Thorsen alleged that Fahy didn’t do any of the work he claimed to have done, and covered it up with “lies, fabrications and misrepresentations”. [6]

She sued his estate, Fahy Choi, LLC, attorney Choi, and several firm employees for malpractice on November 4, 2013.

A Fahy family spokesman called the lawsuit “opportunistic” and “despicable”. An attorney representing Thorsen’s former employer said Thorsen’s claim was “baseless, meritless and desperate.”[7]

Thorsen’s lawyer replied “it hurt me to file this lawsuit…Mr. Fahy was an icon in Bergen County, and I feel deeply sorry for his widow. But we have a client with serious complaints.”[8]

He said that he filed suit only after settlement discussions held over several months proved unsuccessful.

Thorsen also sued Totowa, NJ solo practitioner James Perconti, who represented The MacCormack Agency, and met with Fahy about Thorsen’s claim in May, 2010. She alleged fraudulent concealment, spoliation and civil conspiracy, because he failed to obtain her employment records, and told her new lawyer that none existed, although they had previously been promised.

Perconti, who is also a municipal court judge, said that he never heard from Fahy after their meeting in 2010, and called the allegations against him “absurd, ludicrous, unprofessional and without merit.”[9]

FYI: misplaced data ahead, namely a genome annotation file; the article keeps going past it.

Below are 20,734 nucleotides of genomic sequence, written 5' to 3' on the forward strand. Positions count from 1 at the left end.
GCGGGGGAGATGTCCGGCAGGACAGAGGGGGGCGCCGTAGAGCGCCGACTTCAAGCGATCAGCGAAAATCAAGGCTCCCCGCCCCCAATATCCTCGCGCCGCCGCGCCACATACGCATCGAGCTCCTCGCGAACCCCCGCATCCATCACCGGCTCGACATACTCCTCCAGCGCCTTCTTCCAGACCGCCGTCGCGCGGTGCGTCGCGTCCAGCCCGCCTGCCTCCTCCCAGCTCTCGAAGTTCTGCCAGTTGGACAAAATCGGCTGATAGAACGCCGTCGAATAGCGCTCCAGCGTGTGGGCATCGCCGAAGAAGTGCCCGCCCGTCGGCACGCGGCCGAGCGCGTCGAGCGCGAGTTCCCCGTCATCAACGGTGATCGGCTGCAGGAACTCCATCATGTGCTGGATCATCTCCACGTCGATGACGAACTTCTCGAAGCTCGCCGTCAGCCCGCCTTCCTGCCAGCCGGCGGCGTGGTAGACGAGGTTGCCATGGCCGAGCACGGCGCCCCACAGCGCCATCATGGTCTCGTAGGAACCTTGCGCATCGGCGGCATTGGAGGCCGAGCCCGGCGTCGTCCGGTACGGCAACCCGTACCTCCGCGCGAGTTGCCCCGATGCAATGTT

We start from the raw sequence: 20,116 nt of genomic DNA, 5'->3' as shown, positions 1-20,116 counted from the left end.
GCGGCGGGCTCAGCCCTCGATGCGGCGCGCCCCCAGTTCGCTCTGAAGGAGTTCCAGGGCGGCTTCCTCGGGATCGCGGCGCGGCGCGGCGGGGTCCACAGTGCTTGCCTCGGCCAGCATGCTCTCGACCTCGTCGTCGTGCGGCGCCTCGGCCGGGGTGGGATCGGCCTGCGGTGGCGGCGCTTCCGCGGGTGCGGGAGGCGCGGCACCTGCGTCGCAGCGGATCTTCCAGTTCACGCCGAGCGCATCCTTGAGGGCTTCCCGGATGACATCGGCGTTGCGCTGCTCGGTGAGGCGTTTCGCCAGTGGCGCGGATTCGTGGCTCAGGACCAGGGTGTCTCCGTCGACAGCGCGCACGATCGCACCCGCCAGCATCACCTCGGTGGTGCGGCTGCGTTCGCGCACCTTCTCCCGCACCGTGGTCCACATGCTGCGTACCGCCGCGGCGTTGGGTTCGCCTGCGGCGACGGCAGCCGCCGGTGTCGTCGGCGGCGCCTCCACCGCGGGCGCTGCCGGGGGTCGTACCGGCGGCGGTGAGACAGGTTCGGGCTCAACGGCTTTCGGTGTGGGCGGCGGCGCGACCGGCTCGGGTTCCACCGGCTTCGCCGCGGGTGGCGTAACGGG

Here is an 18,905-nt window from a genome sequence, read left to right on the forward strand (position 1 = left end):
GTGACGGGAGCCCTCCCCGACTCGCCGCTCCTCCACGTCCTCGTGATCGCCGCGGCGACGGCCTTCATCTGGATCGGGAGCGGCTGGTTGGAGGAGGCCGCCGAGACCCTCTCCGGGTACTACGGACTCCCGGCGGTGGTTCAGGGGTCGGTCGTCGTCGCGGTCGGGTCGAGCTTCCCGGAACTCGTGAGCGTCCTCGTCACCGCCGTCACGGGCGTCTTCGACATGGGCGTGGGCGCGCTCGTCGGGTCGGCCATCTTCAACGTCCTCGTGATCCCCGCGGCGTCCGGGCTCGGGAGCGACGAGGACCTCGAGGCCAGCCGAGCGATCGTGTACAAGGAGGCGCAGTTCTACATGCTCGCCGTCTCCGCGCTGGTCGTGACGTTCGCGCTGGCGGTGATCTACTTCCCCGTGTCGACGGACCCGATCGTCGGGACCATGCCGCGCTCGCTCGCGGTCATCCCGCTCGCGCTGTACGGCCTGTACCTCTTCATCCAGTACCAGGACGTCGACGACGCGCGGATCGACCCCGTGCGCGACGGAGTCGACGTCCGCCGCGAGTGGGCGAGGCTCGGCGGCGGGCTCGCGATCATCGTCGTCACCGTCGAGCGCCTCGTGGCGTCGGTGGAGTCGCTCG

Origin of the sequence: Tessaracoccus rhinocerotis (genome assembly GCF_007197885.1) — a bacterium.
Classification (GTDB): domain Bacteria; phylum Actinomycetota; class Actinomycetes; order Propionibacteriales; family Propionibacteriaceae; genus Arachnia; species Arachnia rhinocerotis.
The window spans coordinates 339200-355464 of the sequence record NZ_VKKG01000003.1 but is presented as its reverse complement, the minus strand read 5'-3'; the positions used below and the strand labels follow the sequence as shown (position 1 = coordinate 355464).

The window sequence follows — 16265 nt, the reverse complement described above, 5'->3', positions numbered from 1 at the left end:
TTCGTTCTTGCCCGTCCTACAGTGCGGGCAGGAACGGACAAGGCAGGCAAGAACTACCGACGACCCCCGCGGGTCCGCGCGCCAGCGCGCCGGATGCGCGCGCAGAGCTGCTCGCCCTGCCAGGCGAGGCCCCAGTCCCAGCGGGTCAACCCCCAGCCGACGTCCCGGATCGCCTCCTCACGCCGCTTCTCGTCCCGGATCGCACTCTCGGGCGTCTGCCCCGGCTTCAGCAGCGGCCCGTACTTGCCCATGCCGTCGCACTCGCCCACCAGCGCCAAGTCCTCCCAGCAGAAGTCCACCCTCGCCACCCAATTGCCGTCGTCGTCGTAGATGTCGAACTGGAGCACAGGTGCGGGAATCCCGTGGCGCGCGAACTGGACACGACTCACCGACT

Thorsen claimed that experts valued her claims against her former employer at about $7 million – $10 million, including punitive damages.

Legal Malpractice Insurer Sues To Deny Coverage

Darwin National Assurance Co. was Fahey Choi’s legal malpractice insurer from August 1, 2012 – August 1, 2013, and was notified by the firm of Thorsen’s claim on July 31, 2013.

Darwin filed a declaratory judgment action in Newark federal court on November 27, 2013, seeking a ruling that it didn’t have to defend or indemnify Fahey Choi, et al, for Thorsen’s claim, because of its policy’s Prior Knowledge Condition. That Condition disallows coverage if any Insured knew about the wrongful act on which the claim is based, or could foresee that it might result in a claim, prior to the inception date of its first policy with Darwin.[10]

Darwin asked the court to rule only that the Condition was valid and enforceable, not on what John Fahy knew or when he knew it.